The people seated in the jury box in a Royal Oak judge's courtroom on Wednesday weren't from the typical jury pool.
They were kids. Fifth-graders to be precise.
Students from Oak Ridge Elementary visited Judge Derek Meinecke's courtroom at the 44th District Court building for a close-up look at the justice system. During the visit, students toured the building, including Meinecke's office, and witnessed real-life criminal court proceedings that gave them a chance to experience the system in action.
The Kids Court Visit is a city-wide program that represents the collective efforts of three Royal Oak institutions, the court, the schools and the police department.
To prep students for what they would witness in court, Meinecke went to Oak Ridge Elementary on Tuesday and explained how probation reviews worked.
"The whole goal of probation is to make sure somebody knows what they did was wrong and they should never do it again, but you also want to make sure that you're giving a person tools to make sure they make the right decisions in the future," Meinecke told the students.
At the ended of his presentation he gave students a list of vocabulary words and asked that each child learn the definition of one word overnight. He also asked students to take notes while they were in the court.
"Judge (Terrence) Brennan has encouraged this project, and the entire court staff has embraced this special event for the youth of our community. Superintendent Shawn Lewis-Lakin, the Royal Oak School Board, the principals of all elementary schools in our city, public and parochial, the fifth grade teachers and the parents who chaperoned their children have all played a significant role in making the Kids Court Visit happen," Meinecke said.
Day in court
On Wednesday, students filed into their places in the jury box. They sat quietly and took notes as the judge had asked. During breaks, Meinecke asked students to stand and give the definitions of the vocabulary words they learned overnight.
Students watched and listened as people came before the judge to give him an update on their probation. Meinecke was quick to congratulate those who were following his orders.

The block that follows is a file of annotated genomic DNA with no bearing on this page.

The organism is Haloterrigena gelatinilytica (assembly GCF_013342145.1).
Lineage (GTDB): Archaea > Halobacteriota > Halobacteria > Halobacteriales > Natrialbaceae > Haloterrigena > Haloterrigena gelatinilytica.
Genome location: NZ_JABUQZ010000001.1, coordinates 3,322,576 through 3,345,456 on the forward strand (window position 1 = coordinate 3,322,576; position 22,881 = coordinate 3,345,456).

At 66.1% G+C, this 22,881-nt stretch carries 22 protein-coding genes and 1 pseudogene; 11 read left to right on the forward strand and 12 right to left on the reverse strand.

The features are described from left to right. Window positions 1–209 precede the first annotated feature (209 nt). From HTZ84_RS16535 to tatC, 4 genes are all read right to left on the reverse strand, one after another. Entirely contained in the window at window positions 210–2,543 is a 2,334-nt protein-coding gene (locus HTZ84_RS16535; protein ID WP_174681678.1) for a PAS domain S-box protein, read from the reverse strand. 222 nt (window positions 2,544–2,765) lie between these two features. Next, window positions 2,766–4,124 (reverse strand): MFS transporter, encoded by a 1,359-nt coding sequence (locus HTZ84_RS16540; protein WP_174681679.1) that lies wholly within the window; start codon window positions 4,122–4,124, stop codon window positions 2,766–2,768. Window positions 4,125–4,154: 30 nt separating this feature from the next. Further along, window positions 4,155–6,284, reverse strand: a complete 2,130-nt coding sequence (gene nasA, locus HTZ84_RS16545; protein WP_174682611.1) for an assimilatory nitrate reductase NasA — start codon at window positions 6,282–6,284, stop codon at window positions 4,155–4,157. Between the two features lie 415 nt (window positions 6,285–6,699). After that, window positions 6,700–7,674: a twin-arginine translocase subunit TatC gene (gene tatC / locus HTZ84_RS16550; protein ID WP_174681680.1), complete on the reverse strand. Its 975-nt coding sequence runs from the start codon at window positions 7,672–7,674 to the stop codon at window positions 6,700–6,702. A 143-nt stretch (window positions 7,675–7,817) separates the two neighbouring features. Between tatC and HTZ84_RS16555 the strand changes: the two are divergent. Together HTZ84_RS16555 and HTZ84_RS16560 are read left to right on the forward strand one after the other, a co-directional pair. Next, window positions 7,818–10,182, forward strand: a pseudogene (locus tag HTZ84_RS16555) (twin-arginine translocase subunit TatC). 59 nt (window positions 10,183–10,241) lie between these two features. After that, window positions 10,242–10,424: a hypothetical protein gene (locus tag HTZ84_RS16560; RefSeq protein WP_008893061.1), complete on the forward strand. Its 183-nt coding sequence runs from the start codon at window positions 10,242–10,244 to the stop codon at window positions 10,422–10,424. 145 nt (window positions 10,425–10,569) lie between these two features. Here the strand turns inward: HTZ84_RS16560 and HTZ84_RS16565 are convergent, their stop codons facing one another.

"Everyone makes mistakes and poor choices. It's what we do when we make those mistakes that defines us," said Meinecke as he praised a man for being in compliance in his last three probation reviews.
The man told the judge the therapy he was undergoing was working.
"I am ready to turn my life around," the man told the judge. "I am working and I am going back to school. I have completed two classes already."
Another man told Meinecke, "I am trying to play by your rules and I am doing tremendously better."
"I enjoy seeing your progress," Meinecke said. "Every time I see you, you look better."
As the young man left the courtroom, two older adults patted him on back and smiled.
Unfortunately, students witnessed the judge sentence a 22-year-old woman, who tested positive for heroin and marijuana, to jail.
"This is extremely disappointing," Meinecke told the woman. "I am sorry I can not be a part of the solution to your addiction. I hope you find the key to get past it."
The courtroom experience left an impression on the students and teachers.
"It was fun and interesting to watch," said Olivia Ellerholz, 11. "I learned if you don't do what the judge asks you will go to jail."
Teacher Gail Granett described the experience as "fabulous."
"It's really important to teach students the consequences of good and bad choices and to do it while they are young. They are really soaking this up," Granett said.
Inside the Royal Oak police station
The program concluded with a tour of the Royal Oak police station.
After raising their right hands and taking a oath to be good sons and daughters, students and citizens, Lt. Bill Sawyer gave students badges and declared them honoree junior police officers.
The police station tour included a presentation of the types of equipment officers use, how evidence is collected and how calls to the department are dispatched. Students also got to sit in the back of a patrol car and visit detectives on the second floor.
Lt. Dave Clemens and Sgt. Al Carter of the Criminal Investigations Division were complimented for their dapper appearances. One of the students noted the gentlemen were wearing good looking ties. And Officer Andy Izydorek wowed students with a first-hand look at the technology inside a police car and a demonstration of how light bars and sirens work.
"Chief (Corrigan) O’Donohue and the entire Royal Oak Police Department, by making time to give the students tours of the police department, have helped complete this memorable experience. It really shows what Royal Oak can do when everyone works together for a common purpose," Meinecke said.